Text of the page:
Articles Tagged: Clinical Trial
June 23, 2014 | Category: News
An array of techniques – some available now and others on the horizon – aim to restore movement and other functions in patients with spinal cord injuries.
A paraplegic wearing an Iron Man-like exoskeleton took the first kick of the World Cup soccer tournament during the opening ceremony in Sao Paulo, Brazil, a testament to recent advances in treating spinal cord injuries.
The robotic bodysuit took cues from the user’s brain activity to power his steps forward. It was developed by Brazilian doctor Miguel Nicolelis, who is on the faculty at Duke University, and more than 150 scientists from around the world. Continue Reading »
While human embryonic stem cells (hESCs) were originally created in 1998, it wasn’t until 2009 — over a decade later — that they were approved by the FDA for use in a clinical trial in people. It was a long wait, but the trial was quite the promising one. The clinical trial, undertaken by the Geron Corporation, was for using hESCs to treat patients with spinal cord injuries and paralysis.
Very unfortunately, the trial became stalled in late 2011, mostly due to financial concerns (but it did undoubtedly help pave the way for other hESC-based clinical trials to get FDA approval starting in 2010). Continue Reading »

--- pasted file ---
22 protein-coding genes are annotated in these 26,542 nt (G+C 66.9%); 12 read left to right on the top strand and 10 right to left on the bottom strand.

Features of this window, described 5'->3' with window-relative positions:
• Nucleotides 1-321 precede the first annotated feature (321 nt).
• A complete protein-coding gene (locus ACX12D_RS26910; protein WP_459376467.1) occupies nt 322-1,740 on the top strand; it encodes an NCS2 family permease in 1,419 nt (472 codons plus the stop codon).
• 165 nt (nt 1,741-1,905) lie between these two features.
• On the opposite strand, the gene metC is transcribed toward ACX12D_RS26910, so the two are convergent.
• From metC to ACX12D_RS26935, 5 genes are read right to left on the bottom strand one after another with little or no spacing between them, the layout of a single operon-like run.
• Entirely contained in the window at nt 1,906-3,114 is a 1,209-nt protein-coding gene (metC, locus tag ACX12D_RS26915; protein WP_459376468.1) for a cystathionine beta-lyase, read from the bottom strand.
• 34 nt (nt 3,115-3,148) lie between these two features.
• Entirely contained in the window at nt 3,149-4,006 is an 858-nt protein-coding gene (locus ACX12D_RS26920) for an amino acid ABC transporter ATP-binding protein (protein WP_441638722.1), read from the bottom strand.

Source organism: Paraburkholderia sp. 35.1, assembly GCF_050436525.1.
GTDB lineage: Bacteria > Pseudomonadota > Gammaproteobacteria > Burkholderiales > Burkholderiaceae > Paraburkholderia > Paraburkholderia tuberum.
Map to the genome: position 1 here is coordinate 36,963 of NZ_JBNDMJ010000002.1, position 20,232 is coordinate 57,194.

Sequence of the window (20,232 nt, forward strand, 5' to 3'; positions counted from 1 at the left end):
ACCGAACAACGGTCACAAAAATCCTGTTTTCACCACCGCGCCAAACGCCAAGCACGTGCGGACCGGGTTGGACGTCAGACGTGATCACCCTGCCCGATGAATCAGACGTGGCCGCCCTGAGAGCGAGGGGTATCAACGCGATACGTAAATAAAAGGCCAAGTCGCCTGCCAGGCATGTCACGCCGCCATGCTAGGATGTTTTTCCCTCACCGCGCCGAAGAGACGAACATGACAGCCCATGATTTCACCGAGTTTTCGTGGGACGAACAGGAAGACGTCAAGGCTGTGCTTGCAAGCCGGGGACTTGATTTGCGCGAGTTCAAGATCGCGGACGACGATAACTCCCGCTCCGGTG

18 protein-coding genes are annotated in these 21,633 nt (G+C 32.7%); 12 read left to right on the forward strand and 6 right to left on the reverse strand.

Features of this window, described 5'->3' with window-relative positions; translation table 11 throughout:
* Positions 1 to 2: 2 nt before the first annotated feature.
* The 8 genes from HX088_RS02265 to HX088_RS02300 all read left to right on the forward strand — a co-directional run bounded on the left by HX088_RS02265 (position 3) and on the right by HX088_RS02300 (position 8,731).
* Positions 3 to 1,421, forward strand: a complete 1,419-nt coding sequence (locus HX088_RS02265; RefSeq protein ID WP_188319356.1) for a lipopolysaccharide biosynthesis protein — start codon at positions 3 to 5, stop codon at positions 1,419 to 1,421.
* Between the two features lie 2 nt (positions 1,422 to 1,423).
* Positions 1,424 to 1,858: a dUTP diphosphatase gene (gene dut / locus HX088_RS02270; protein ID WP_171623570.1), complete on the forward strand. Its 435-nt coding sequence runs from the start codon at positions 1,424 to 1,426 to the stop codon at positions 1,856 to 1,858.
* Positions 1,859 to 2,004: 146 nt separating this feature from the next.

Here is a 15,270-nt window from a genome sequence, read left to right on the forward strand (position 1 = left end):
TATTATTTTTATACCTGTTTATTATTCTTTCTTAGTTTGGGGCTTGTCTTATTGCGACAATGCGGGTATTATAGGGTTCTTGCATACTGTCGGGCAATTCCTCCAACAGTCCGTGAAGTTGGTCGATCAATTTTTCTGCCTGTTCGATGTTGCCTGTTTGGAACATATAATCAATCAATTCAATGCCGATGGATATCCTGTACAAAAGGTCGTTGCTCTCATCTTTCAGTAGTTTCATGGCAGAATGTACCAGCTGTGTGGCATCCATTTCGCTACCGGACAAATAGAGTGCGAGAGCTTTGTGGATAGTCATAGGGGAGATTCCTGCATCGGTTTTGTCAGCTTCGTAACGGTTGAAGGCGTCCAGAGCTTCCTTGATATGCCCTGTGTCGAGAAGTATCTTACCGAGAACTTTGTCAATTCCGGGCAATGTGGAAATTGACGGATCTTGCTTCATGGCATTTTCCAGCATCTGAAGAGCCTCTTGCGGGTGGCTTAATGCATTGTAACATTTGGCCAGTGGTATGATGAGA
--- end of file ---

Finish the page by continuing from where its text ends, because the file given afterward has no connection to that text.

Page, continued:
April 28, 2014 | Category: News
Scaffold Designed to Facilitate Neural Growth in Spinal Cord Injury
CAMBRIDGE, Mass.–(BUSINESS WIRE)–April 28, 2014– InVivo Therapeutics Holdings Corp. (NVIV) announced today that it has begun shipment of its innovative investigational device, a degradable polymer Neuro-Spinal Scaffold for spinal cord injury (SCI) patients, for initiation of the company’s first clinical trial. InVivo has pioneered a new treatment platform utilizing a biocompatible polymer-based device that is intended to promote structural support for spinal cord regeneration while improving functional recovery and prognosis after a traumatic SCI. In preclinical studies, the Neuro-Spinal Scaffold promoted cell adhesion, neurite sprouting, the growth of remodeled spinal cord tissue containing myelinated axons, and improved motor function. Continue Reading »
April 18, 2014 | Category: News
| Spinal Cord Injury: T-1
Neuralstem, announced that the Institutional Review Board of the University of California, San Diego, School of Medicine has approved the phase I safety trial to treat chronic spinal cord injury (cSCI) with its NSI-566 stem cells. The NSI-566/cSCI phase I trial will enroll patients with thoracic spinal cord injuries (T2-T12) who have an American Spinal Injury Association (AIS) A level of impairment, between one and two years after injury. AIS A impairment, which is complete paralysis, refers to a patient with no motor or sensory function in the relevant segments at and below the injury. Continue Reading »
April 15, 2014 | Category: News
“Chondroitinase improves the outcome after spinal cord injuries in lab animals; therefore it could also benefit dogs and people suffering from the same conditions.”